AOPA ePilot Custom Content

November 11, 2009



The following stories from the November 23, 2007, edition of AOPA ePilot were provided to AOPA members who expressed an interest in the particular subject areas. Any AOPA member can receive information tailored to their areas of interest by updating their preferences online.


~ My ePilot - Turbine Interest ~
GARMIN GETS G1000 STC FOR KING AIR C90A SERIES
Garmin International recently announced supplementary type certificate (STC) approval to install the G1000 avionics suite in Beech King Air C90A series airplanes. The installation includes two 10.4-inch primary flight displays, a 15-inch multifunction display, and a number of advanced features as standard. These include WAAS GPS capability—which enables vertical guidance on certain GPS approaches—Class B terrain awareness and warning system, Garmin's GFC 700 autopilot and flight control system, XM satellite weather, and Garmin's SafeTaxi and FliteCharts. The installed price of the G1000 upgrade is $350,000. Garmin says that G1000 STCs for the King Air 200 and B200 series are next. An upcoming article in AOPA Pilot will review this system.

My ePilot - Student Interest, Training Tips
THE MIDFIELD CROSSWIND
The Nov. 16, 2007, Training Tips took up some of the hot topics pilots debate about how to fly traffic patterns at nontowered airports. For many, the most daunting task is how to enter a traffic pattern when arriving from the side of the airport opposite to that on which the pattern is flown.

The most common method is to fly beyond the airport, descend to traffic pattern altitude (TPA) when safely clear-approximately two miles out-then make a 45-degree entry to the downwind leg. When inbound traffic flows or other considerations merit, there is another way. "An alternate method is to enter on a midfield crosswind at pattern altitude, then turn downwind. Give way to aircraft on the preferred 45-degree entry and to aircraft already established on downwind," explains the AOPA Air Safety Foundation's Safety Advisor, Operations at Nontowered Airports . See Figure 10 in the Safety Advisor for an illustration of the midfield crosswind entry.

Any time you are in a nontowered airport traffic pattern, good communications, using the aircraft's landing light, and being established at the correct speed when you join the flow all enhance safety. Improvised procedures and nonstandard arrivals spell trouble, as the August 2003 AOPA Flight Training "Accident Analysis" column makes clear. Stay alert and situationally aware. This is no time to get sloppy about altitude-especially on the low side. Consider that an aircraft taking off from that same runway and climbing 1,000 feet per minute could reach TPA before clearing the departure end-especially if its groundspeed [see the Dec. 12, 2003, Training Tips article "Grasping Groundspeed"] is low because of a strong headwind. Know the wind and never take vertical separation for granted.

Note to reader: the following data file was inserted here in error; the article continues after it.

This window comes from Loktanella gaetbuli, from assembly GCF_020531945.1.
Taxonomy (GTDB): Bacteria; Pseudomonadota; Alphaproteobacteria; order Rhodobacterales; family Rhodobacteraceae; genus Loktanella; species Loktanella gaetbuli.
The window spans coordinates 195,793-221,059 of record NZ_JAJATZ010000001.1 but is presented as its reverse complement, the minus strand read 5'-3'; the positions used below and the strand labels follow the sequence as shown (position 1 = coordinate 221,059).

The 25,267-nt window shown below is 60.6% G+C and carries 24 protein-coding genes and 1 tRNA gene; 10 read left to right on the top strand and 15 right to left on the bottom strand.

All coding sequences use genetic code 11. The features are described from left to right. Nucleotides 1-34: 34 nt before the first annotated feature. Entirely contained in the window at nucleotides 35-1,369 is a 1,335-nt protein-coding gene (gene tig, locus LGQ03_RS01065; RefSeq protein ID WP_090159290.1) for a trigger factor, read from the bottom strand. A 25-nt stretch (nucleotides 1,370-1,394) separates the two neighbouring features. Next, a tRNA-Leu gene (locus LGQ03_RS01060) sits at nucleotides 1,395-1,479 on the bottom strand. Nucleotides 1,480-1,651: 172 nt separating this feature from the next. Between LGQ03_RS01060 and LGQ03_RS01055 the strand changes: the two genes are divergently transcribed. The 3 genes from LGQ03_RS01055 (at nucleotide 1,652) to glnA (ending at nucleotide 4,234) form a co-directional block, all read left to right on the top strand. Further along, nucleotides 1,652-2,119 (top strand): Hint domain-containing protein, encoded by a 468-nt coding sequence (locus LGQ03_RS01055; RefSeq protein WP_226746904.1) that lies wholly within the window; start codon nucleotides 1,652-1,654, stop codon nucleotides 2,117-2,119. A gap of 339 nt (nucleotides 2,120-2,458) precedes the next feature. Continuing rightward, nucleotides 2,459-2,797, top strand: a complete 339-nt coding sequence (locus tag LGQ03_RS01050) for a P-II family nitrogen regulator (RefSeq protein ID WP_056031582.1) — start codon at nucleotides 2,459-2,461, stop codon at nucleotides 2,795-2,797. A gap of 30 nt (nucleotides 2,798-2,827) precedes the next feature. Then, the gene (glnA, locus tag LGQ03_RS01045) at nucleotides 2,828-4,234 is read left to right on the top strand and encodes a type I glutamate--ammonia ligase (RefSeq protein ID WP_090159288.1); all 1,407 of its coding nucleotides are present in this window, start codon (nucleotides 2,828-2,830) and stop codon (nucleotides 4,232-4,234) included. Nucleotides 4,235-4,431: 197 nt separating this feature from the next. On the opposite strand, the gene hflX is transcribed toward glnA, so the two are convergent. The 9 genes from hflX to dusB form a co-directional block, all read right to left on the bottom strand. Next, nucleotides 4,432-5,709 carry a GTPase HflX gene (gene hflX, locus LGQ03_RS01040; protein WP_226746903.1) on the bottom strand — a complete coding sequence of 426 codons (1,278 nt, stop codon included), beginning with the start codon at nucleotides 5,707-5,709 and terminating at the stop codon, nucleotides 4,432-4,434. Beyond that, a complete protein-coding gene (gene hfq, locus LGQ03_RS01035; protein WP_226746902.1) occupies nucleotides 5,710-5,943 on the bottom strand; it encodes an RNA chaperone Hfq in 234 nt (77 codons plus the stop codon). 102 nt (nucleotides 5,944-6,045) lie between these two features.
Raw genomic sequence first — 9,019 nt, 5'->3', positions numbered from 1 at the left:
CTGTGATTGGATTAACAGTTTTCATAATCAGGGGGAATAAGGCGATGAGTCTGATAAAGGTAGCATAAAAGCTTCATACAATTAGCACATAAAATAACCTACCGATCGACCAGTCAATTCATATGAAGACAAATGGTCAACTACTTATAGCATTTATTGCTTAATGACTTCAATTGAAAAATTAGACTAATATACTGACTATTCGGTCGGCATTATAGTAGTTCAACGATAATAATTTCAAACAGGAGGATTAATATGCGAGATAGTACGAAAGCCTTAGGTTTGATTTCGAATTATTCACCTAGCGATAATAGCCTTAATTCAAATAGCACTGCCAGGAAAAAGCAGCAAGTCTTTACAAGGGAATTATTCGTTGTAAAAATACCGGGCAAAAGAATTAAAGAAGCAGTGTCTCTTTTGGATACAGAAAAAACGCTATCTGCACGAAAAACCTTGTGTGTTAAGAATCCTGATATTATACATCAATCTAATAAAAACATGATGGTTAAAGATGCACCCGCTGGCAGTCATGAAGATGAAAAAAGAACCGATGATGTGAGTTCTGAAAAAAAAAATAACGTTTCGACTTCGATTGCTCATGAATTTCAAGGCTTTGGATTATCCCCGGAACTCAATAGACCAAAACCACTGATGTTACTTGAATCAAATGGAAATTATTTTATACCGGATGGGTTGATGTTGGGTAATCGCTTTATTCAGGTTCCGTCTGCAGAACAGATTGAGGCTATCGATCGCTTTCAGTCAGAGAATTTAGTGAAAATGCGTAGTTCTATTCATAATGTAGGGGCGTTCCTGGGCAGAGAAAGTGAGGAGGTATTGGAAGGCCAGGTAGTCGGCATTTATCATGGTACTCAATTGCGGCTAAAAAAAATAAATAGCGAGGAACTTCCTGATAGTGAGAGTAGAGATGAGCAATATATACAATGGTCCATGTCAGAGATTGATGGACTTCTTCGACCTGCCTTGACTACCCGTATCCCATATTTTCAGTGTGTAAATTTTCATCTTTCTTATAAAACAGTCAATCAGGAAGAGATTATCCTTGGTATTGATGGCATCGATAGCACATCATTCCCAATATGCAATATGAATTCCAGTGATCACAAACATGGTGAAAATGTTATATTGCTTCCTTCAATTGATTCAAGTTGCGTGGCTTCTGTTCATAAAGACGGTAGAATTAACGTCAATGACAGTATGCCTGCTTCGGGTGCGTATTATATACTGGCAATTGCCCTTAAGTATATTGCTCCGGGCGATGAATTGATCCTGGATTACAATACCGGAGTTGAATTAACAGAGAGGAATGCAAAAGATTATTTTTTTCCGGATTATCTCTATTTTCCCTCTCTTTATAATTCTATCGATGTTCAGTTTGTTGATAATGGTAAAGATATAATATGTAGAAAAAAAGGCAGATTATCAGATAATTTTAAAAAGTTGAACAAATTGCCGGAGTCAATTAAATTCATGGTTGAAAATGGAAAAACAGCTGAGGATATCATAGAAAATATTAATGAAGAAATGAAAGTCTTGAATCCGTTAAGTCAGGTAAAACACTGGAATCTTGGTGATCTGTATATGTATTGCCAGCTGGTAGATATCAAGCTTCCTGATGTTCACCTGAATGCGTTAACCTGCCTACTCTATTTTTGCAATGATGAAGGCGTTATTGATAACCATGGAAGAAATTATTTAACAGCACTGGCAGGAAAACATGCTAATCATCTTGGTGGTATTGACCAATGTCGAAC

The more you study traffic pattern procedures at nontowered airports, the more you realize that with freedom to make choices comes responsibility to choose well and fly your best.

My ePilot - Training Product
ASA's 'PREPWARE 2008-PRIVATE PILOT'
The new year is just around the corner, but it's never too soon to begin studying for the knowledge test in your future. Aviation Supplies & Academics has released the 2008 edition of its Prepware knowledge test software for the private pilot and recreational pilot certificates. The course covers all aircraft categories (airplane, rotorcraft, glider, lighter-than-air, powered parachute, and weight-shift control). You tell the software which test you're studying for, and it will generate study sessions and practice tests accordingly. ASA offers electronic updates via a free e-mail subscription service that notifies you when they're available. The course runs on both Macintosh and PC platforms and sells for $49.95. Order it online.

Note: Products listed have not been evaluated by ePilot editors unless otherwise noted. AOPA assumes no responsibility for products or services listed or for claims or actions by manufacturers or vendors.

My ePilot - Student Interest, Final Exam
Question: Where do the numbers for a transponder squawk code come from? Does each air traffic facility have different numbers to use for various services?

Answer: The transponder may appear to be an innocuous black box, but the information it provides to controllers is critical to operating safely in today's complex airspace and high-density traffic. Air traffic control (ATC) facilities are assigned banks of two-digit codes that have specific meaning within the system. Each facility has specific codes for VFR arrivals landing at the primary airport, for aircraft passing through the airspace and receiving radar advisories, and for high- and low-level departures headed in various directions. When ATC receives a hand-off from another sector or ATC facility, the first two digits of the squawk code give the receiving controller an idea where the aircraft is going and what it's doing. More information on the transponder and squawk codes is discussed in "Know the Code: Understanding and using transponders" and "What's all the squawking about?"

Got a question for our technical services staff? E-mail to askft@aopa.org or call the Pilot Information Center, 800/872-2672. Don't forget the online archive of "Final Exam" questions and answers, searchable by keyword or topic.